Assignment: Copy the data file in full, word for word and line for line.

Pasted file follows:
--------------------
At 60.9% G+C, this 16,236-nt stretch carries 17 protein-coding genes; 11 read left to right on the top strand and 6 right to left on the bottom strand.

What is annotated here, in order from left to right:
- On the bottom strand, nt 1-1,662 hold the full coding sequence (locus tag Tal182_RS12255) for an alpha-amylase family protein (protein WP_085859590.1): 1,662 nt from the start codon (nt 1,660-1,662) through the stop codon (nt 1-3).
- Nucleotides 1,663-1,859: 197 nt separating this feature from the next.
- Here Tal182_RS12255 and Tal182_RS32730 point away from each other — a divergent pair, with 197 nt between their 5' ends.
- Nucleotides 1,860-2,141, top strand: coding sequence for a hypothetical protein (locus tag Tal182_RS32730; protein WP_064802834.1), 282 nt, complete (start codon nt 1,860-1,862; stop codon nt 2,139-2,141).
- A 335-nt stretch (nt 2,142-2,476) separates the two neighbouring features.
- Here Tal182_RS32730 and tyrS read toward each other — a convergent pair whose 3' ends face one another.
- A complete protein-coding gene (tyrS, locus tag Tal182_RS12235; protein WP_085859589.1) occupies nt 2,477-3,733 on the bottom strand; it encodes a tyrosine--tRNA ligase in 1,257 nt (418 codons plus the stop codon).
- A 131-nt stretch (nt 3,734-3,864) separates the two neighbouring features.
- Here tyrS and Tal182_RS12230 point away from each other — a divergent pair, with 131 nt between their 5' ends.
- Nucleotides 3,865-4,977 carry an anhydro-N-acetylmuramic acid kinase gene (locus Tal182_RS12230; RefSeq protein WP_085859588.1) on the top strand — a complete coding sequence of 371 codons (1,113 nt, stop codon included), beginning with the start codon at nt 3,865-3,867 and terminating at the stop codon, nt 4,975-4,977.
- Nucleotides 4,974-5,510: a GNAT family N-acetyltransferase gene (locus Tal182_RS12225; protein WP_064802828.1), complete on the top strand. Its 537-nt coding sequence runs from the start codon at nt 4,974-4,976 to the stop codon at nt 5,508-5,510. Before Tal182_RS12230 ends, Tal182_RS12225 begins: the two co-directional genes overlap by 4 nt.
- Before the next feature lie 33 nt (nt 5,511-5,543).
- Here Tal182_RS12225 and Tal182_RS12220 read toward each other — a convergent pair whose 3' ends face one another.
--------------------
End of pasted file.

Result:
At 60.9% G+C, this 16,236-nt stretch carries 17 protein-coding genes; 11 read left to right on the top strand and 6 right to left on the bottom strand.

What is annotated here, in order from left to right:
- On the bottom strand, nt 1-1,662 hold the full coding sequence (locus tag Tal182_RS12255) for an alpha-amylase family protein (protein WP_085859590.1): 1,662 nt from the start codon (nt 1,660-1,662) through the stop codon (nt 1-3).
- Nucleotides 1,663-1,859: 197 nt separating this feature from the next.
- Here Tal182_RS12255 and Tal182_RS32730 point away from each other — a divergent pair, with 197 nt between their 5' ends.
- Nucleotides 1,860-2,141, top strand: coding sequence for a hypothetical protein (locus tag Tal182_RS32730; protein WP_064802834.1), 282 nt, complete (start codon nt 1,860-1,862; stop codon nt 2,139-2,141).
- A 335-nt stretch (nt 2,142-2,476) separates the two neighbouring features.
- Here Tal182_RS32730 and tyrS read toward each other — a convergent pair whose 3' ends face one another.
- A complete protein-coding gene (tyrS, locus tag Tal182_RS12235; protein WP_085859589.1) occupies nt 2,477-3,733 on the bottom strand; it encodes a tyrosine--tRNA ligase in 1,257 nt (418 codons plus the stop codon).
- A 131-nt stretch (nt 3,734-3,864) separates the two neighbouring features.
- Here tyrS and Tal182_RS12230 point away from each other — a divergent pair, with 131 nt between their 5' ends.
- Nucleotides 3,865-4,977 carry an anhydro-N-acetylmuramic acid kinase gene (locus Tal182_RS12230; RefSeq protein WP_085859588.1) on the top strand — a complete coding sequence of 371 codons (1,113 nt, stop codon included), beginning with the start codon at nt 3,865-3,867 and terminating at the stop codon, nt 4,975-4,977.
- Nucleotides 4,974-5,510: a GNAT family N-acetyltransferase gene (locus Tal182_RS12225; protein WP_064802828.1), complete on the top strand. Its 537-nt coding sequence runs from the start codon at nt 4,974-4,976 to the stop codon at nt 5,508-5,510. Before Tal182_RS12230 ends, Tal182_RS12225 begins: the two co-directional genes overlap by 4 nt.
- Before the next feature lie 33 nt (nt 5,511-5,543).
- Here Tal182_RS12225 and Tal182_RS12220 read toward each other — a convergent pair whose 3' ends face one another.